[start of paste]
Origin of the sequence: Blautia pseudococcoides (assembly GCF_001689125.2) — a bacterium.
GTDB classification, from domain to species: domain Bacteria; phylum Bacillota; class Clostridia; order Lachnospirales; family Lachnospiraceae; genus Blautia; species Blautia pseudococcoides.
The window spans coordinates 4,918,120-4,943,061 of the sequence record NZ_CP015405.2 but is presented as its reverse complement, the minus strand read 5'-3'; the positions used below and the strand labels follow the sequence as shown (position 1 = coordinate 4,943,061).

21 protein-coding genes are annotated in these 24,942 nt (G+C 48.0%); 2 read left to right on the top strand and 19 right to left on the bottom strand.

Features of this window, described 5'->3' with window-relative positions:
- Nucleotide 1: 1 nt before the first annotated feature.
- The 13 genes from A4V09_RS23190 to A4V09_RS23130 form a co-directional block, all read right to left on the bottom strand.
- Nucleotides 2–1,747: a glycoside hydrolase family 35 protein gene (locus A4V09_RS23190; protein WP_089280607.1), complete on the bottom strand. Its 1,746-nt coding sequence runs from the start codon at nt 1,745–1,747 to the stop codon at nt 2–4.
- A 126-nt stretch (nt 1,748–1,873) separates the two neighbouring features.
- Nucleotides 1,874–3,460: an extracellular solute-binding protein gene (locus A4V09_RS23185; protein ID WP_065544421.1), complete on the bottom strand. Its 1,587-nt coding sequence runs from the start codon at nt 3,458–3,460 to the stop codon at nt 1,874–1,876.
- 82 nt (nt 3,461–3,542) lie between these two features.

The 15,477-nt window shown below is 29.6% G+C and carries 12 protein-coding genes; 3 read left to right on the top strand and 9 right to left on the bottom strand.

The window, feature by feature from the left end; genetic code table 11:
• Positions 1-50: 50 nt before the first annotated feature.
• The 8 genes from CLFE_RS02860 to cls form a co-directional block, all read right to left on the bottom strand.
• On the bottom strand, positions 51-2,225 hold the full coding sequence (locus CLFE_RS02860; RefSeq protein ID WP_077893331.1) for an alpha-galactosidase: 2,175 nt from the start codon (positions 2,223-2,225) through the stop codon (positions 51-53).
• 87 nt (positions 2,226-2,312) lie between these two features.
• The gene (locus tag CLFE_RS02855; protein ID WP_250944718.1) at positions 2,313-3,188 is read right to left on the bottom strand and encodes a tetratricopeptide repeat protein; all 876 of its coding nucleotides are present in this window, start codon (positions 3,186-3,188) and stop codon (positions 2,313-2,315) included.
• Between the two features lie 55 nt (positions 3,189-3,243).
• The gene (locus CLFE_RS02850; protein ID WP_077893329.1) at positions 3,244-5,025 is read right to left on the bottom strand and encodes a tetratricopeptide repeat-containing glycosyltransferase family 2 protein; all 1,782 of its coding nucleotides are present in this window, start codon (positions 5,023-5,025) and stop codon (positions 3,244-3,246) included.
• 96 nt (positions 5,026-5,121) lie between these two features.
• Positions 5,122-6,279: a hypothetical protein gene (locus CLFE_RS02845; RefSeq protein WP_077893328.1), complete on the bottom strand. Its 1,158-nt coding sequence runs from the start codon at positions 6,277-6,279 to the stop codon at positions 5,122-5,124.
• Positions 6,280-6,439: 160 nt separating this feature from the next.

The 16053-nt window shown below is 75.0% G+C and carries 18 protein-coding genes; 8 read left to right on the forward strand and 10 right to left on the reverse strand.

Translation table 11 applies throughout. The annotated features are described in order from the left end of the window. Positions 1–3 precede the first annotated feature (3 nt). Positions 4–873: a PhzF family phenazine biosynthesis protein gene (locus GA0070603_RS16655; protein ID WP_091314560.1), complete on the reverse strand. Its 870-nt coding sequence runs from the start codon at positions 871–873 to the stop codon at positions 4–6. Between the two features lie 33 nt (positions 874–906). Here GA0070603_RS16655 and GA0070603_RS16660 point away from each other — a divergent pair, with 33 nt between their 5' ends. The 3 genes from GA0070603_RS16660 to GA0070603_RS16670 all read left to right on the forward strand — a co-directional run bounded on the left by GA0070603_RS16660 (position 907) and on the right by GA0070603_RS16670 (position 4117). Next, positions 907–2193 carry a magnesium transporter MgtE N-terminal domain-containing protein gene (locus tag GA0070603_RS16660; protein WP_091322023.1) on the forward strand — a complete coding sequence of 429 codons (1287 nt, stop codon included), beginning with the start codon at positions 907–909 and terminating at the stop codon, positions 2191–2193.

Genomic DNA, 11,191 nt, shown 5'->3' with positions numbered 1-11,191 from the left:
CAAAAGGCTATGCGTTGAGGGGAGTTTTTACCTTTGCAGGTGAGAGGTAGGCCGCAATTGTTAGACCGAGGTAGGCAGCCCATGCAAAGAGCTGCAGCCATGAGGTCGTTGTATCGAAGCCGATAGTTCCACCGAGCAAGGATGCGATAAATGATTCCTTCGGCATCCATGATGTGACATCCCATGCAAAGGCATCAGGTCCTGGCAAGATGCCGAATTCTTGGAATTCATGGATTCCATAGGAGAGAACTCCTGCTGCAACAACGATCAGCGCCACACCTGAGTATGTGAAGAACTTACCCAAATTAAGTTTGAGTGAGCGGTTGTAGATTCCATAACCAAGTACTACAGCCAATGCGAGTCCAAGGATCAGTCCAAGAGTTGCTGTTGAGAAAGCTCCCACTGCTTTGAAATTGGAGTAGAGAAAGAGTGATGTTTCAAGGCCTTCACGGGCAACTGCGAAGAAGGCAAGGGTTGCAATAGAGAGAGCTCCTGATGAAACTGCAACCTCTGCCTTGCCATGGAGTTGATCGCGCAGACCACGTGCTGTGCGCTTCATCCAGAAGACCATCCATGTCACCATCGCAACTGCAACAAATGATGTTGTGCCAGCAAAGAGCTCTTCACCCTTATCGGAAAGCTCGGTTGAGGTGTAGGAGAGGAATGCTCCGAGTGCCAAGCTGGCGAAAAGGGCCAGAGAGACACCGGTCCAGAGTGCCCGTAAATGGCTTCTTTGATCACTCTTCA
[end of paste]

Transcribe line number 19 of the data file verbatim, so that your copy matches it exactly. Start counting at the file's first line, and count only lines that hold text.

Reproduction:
• Between the two features lie 55 nt (positions 3,189-3,243).